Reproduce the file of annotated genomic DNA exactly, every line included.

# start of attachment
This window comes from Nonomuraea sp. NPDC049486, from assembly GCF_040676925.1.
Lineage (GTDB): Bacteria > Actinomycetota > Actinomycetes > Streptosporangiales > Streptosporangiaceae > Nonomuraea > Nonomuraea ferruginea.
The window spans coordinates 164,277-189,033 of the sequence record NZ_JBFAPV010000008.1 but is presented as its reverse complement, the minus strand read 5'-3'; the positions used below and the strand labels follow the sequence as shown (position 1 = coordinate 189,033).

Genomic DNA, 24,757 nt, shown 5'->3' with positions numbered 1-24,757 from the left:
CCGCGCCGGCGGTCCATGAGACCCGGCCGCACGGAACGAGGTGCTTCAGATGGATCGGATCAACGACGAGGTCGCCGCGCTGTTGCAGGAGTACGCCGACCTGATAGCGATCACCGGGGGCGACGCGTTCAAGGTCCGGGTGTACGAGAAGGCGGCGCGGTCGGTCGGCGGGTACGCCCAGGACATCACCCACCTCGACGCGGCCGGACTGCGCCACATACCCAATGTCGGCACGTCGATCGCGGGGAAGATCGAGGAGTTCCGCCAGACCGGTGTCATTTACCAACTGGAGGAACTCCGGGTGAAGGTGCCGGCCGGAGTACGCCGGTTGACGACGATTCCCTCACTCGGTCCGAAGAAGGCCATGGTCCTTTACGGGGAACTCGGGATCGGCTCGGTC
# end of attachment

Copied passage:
This window comes from Nonomuraea sp. NPDC049486, from assembly GCF_040676925.1.
Lineage (GTDB): Bacteria > Actinomycetota > Actinomycetes > Streptosporangiales > Streptosporangiaceae > Nonomuraea > Nonomuraea ferruginea.
The window spans coordinates 164,277-189,033 of the sequence record NZ_JBFAPV010000008.1 but is presented as its reverse complement, the minus strand read 5'-3'; the positions used below and the strand labels follow the sequence as shown (position 1 = coordinate 189,033).

Genomic DNA, 24,757 nt, shown 5'->3' with positions numbered 1-24,757 from the left:
CCGCGCCGGCGGTCCATGAGACCCGGCCGCACGGAACGAGGTGCTTCAGATGGATCGGATCAACGACGAGGTCGCCGCGCTGTTGCAGGAGTACGCCGACCTGATAGCGATCACCGGGGGCGACGCGTTCAAGGTCCGGGTGTACGAGAAGGCGGCGCGGTCGGTCGGCGGGTACGCCCAGGACATCACCCACCTCGACGCGGCCGGACTGCGCCACATACCCAATGTCGGCACGTCGATCGCGGGGAAGATCGAGGAGTTCCGCCAGACCGGTGTCATTTACCAACTGGAGGAACTCCGGGTGAAGGTGCCGGCCGGAGTACGCCGGTTGACGACGATTCCCTCACTCGGTCCGAAGAAGGCCATGGTCCTTTACGGGGAACTCGGGATCGGCTCGGTC